On balance, a failure to communicate

I hasten to agree with your four unionist correspondents (Letters, 15 November) about what a failure that dreadful Alex Salmond was. Did you see how he was booed off the stage and out the door at the SNP conference this weekend?

Ian Ross says that the referendum defeat was basically a no confidence vote on SNP policies. This is true – the collapse in SNP membership and support in the opinion polls bears this out.

AA Miller says Salmond was a divisive figure. That man nearly caused the Scots to split off and run their own affairs. He’ll be putting ideas into the minds of Tibetans and Catalonians next. He must have been bitterly disappointed to unite the Conservatives, Labour and LibDems under a pan-Tory alliance to guard the rights of that financially obese 
London place. How right Raymond Paul is to call Alex a “failure” serving his own interests.

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This is so obvious when we see he joined the small marginal SNP after abandoning Labour as a student. Obviously the likes of Jim Murphy, Willie Rennie and Ruth Davidson have no personal political ambitions.

Good to see the modest Alex Gallagher showing up again. He is right to state that Alex Salmond led his troops to a crushing defeat. It will take a near-impossible 5 per cent swing to tilt the result the other way. Thank goodness independence has been put off for ever, or maybe five years.

These unionists must feel sorry for the likes of me having had Alex Salmond and now, Nicola Sturgeon as leaders. I didn’t have the good luck to have Brown, Blair, Darling, with Miliband waiting in the wings.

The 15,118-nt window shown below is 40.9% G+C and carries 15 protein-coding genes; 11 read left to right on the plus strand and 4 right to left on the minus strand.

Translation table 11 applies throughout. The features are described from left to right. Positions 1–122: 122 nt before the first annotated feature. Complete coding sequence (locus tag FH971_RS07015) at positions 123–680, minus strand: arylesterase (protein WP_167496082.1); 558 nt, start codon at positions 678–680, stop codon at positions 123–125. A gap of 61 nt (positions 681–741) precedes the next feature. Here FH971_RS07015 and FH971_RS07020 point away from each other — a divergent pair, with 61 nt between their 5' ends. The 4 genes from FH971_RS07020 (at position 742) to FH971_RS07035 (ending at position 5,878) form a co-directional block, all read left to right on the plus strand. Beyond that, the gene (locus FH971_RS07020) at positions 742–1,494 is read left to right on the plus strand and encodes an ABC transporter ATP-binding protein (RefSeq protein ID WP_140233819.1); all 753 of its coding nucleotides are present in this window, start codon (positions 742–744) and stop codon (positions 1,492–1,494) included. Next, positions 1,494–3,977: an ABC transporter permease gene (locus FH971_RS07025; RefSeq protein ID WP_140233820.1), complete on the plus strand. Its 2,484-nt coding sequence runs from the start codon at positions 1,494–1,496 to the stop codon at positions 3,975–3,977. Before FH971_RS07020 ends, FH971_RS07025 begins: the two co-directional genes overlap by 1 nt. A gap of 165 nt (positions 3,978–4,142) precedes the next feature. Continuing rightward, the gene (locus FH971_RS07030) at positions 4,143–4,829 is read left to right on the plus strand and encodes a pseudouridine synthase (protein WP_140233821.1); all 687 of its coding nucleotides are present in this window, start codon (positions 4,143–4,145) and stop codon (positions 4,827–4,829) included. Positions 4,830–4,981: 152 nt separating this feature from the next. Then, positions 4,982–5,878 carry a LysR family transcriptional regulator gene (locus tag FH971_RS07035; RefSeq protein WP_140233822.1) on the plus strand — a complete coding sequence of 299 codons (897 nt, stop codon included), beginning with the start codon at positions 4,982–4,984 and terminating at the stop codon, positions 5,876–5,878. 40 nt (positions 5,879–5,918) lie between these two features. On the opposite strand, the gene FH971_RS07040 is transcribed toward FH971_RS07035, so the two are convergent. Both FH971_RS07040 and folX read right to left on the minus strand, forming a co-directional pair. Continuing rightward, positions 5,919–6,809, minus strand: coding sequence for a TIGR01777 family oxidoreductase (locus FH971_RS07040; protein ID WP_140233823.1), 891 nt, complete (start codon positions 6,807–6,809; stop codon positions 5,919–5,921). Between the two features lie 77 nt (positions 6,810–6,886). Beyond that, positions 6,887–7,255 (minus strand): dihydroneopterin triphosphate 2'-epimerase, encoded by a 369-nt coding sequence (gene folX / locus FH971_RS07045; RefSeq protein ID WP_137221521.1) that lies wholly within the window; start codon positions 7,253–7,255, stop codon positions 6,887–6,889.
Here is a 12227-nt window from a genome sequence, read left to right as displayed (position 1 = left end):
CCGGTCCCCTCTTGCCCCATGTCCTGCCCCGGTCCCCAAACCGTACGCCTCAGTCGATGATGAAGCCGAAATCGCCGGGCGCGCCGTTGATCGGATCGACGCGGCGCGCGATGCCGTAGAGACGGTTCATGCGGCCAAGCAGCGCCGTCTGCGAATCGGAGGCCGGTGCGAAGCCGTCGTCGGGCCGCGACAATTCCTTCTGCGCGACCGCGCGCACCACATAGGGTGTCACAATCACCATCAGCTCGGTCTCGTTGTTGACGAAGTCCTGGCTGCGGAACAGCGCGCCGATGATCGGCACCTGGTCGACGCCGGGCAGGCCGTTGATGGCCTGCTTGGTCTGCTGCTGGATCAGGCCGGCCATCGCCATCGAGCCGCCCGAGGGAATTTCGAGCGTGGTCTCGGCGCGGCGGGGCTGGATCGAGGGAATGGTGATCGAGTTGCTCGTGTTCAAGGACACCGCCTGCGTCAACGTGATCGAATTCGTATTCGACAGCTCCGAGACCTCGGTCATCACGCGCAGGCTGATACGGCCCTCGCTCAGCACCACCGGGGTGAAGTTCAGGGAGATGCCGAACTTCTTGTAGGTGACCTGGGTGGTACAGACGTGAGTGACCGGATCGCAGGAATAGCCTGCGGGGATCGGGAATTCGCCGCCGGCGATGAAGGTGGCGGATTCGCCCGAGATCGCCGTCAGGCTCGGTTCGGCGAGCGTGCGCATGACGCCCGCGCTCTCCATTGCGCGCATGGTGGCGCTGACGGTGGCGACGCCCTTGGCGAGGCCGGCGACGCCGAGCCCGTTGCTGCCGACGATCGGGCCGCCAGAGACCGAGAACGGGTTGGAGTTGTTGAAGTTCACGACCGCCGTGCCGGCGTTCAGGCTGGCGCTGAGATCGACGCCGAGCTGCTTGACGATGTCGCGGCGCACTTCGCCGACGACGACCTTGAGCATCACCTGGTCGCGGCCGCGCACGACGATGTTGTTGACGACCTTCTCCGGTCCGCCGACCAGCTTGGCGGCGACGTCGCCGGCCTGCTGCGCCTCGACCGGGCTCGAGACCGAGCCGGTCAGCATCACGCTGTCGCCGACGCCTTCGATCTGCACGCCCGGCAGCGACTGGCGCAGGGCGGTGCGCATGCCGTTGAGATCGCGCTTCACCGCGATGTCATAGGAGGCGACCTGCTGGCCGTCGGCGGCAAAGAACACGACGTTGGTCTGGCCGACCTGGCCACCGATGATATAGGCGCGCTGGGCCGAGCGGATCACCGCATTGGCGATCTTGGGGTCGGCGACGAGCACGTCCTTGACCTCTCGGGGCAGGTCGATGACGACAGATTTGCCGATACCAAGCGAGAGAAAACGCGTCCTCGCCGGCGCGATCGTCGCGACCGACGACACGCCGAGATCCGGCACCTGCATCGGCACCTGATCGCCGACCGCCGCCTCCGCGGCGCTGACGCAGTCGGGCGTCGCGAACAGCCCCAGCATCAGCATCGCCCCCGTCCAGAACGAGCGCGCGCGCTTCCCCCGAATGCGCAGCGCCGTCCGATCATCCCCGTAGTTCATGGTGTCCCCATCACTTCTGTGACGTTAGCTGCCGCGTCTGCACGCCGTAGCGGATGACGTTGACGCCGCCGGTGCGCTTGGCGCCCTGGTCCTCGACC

Thomas R Burgess

St Catherine’s Square

Perth

There were four letters picked out in bold at the top of The Scotsman (Letters, 15 November). All four attacked the SNP for continuing to argue that Scotland would be better off independent.

You haven’t printed a single letter that puts the other point of view – that the independence referendum was a wonderful, energising event in the political calendar and unified a wide spectrum of political feeling against the status quo.

The referendum achieved an 85 per cent turnout. 
Ninety-seven per cent registered to vote. While the result fell conclusively to the No camp, it was a tightly-fought contest till the end.

According to the anti-SNP letter writers you chose to publish, Scotland is now “a bitterly divided nation” riven by “wounds that will never heal”. What a lot of nonsense. There is a broad spectrum of political opinion and the old certainties are crumbling. This is to be 
applauded, not decried.

Your one-sided selection of opinion creates the impression that the prevailing opinion in this country is anti-
independence when in actual fact, polls show that the pro-independence movement is 55 per cent, 10 per cent up on the referendum vote.

I can’t for the life of me understand the vituperation directed at Alex Salmond and Nicola Sturgeon, two politicians without equal at Westminster.

At least their policies spring from their own lifelong, heartfelt convictions rather than focus groups.

Gerry Farrell

Cables Wynd

Edinburgh

Nicola Sturgeon states (your report, November 15) that the SNP could enter into some kind of informal coalition with the Labour party in 2015 but “never” with the Tories. How times change.

The previous leader was quite happy to jump into bed with the Tories whenever it suited him between 2007 and 2011.

And those with longer memories will recall how the SNP played a starring role in putting the Tories into power in 1979.

Yet another U-turn it seems. What will this protean party change into next in pursuit of its obsession?

Colin Hamilton

Braid Hills Avenue

Edinburgh